Background: Ammunol (sodium phenylacetate/sodium benzoate) is an intravenously administered, investigational drug used for the treatment of acute hyperammonemia in infants, children, and adults with urea cycle enzyme deficiencies. A pharmacokinetic study of sodium phenylacetate/sodium benzoate (NAPA/NABZ) was performed in two groups of normal healthy volunteers, following the dosing regimen used to treat hyperammonemia.
Methods: The first group of subjects (n = 3) received a bolus dose of 5.5 g/m2 of NAPA/NABZ, over a period of 1.5 h. Following a seven-day washout, subjects then received the same bolus dose, followed by a continuous infusion of 5.5 g/m2 over 24h. A second group of different subjects (n = 17) received the same treatment regimen, but using doses of 3.75 g/m2. Phenylacetate (PA) and benzoate (BZ), and their respective metabolites, phenylacetylglutamine (PAG), and hippurate (HIP) were measured over a 24-h period. An HPLC method was used for the measurement of all analyte concentrations. Non-compartmental analysis and modeling was performed using WinNonlin Professional.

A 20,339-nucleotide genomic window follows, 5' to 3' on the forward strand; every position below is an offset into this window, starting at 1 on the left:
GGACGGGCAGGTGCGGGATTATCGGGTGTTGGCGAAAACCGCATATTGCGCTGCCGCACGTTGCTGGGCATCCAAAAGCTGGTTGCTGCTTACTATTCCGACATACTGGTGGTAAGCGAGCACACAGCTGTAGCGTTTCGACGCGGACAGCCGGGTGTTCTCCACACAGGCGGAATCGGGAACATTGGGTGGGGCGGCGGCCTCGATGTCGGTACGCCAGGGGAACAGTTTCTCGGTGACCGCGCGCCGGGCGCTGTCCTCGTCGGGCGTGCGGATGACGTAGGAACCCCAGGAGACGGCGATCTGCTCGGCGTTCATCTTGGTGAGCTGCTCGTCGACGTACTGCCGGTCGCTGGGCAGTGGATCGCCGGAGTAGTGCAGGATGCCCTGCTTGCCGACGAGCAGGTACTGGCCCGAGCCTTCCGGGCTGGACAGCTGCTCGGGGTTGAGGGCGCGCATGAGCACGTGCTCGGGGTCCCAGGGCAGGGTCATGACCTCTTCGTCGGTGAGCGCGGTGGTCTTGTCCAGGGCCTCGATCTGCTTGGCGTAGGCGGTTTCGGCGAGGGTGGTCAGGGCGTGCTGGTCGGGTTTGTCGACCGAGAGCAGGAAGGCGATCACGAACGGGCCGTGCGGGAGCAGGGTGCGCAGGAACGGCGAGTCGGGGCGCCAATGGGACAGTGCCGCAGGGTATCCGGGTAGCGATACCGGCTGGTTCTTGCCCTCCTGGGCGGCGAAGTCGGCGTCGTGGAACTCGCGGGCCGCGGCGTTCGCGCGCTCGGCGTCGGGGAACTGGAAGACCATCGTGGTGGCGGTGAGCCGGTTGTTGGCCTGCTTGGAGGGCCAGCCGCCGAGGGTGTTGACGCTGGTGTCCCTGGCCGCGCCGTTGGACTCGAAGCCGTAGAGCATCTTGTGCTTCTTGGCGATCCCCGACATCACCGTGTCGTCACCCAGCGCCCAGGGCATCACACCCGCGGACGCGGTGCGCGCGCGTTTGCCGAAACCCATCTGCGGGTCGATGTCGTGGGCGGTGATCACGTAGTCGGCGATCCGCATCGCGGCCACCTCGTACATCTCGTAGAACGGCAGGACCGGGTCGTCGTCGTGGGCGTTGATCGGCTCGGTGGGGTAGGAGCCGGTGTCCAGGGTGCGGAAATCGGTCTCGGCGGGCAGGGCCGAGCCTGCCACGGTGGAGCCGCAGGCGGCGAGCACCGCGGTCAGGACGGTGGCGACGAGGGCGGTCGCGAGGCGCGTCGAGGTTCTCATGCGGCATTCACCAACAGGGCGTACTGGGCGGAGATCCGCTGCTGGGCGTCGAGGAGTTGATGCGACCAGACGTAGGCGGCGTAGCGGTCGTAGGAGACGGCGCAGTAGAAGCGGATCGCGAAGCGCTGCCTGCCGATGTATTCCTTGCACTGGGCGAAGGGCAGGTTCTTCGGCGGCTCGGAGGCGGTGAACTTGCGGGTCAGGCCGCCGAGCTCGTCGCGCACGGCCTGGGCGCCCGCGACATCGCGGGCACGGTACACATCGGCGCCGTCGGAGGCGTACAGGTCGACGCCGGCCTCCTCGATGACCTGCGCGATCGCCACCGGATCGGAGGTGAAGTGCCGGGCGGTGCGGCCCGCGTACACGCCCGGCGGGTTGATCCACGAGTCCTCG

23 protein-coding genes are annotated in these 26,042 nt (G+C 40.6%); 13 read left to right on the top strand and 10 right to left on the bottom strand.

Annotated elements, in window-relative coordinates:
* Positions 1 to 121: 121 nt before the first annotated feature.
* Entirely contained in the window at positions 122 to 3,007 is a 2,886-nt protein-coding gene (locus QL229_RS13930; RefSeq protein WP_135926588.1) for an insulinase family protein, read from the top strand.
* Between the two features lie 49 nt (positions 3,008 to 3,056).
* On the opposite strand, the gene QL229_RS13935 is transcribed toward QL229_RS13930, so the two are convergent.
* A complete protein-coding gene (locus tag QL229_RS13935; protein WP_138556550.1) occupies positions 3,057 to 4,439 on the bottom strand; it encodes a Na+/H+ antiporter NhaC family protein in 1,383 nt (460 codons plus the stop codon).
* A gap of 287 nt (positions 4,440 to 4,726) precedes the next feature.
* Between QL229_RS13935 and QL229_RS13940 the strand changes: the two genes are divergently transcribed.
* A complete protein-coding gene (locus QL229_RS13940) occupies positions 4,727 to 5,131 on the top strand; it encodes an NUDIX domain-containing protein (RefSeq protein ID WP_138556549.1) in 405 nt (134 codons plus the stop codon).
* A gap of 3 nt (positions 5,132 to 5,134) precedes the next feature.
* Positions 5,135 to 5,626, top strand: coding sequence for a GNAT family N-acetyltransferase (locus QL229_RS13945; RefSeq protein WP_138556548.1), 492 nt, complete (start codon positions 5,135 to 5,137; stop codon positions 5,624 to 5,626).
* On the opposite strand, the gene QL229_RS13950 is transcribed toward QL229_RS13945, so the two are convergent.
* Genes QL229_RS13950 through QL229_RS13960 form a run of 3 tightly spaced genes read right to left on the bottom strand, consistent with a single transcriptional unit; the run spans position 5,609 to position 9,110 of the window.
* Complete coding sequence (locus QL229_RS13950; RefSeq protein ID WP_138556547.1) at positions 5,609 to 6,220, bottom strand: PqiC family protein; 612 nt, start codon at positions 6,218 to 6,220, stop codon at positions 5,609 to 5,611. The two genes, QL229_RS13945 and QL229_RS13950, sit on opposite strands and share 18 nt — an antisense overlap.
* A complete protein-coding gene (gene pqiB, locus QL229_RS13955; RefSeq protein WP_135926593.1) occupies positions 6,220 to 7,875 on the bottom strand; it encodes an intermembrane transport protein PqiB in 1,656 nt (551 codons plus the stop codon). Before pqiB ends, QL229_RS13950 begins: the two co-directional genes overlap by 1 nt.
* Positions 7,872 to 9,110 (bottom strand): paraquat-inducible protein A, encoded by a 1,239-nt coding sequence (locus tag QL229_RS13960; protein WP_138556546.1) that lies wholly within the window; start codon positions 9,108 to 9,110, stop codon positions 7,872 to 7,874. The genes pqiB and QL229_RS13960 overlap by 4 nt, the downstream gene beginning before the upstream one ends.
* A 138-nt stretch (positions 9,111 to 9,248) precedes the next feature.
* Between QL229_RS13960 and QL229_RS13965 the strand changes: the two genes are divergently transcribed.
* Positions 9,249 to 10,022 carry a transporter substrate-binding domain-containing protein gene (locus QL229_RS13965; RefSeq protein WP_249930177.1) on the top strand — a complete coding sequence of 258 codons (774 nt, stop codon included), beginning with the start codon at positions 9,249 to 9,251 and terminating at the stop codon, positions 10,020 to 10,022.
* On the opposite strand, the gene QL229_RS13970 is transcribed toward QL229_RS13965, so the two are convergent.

Results: Both BZ and PA displayed saturable, non-linear elimination, with a decrease in clearance with increased dose. During the bolus dose with continuous infusion regimen, plasma levels of both BZ and PA peaked at the end of the priming dose, and PA levels remained near peak for 5-9h. In contrast, BZ plasma levels immediately fell following the priming dose, and became undetectable at 14.1+/-4.2 and 26.8+/-2.3h in the low- and high-dose group, respectively. The formation of HIP occurred more rapidly than that of PAG. For both PA and BZ, metabolite formation increased in a linear fashion with the dose.
Conclusion: These data describe the pharmacokinetics of PA and BZ, and their respective metabolites, as observed in healthy adult volunteers, with the higher dose studied equivalent to that used to treat hyperammonemia. Dose optimization is required to maximize nitrogen removal, while minimizing the risk of toxicity, especially due to PA. Because of the slower elimination of PA, and the non-linear pharmacokinetic behavior displayed by both PA and BZ, only investigational protocol-specific doses should be used, and higher doses should be avoided unless blood level monitoring can be done promptly and frequently.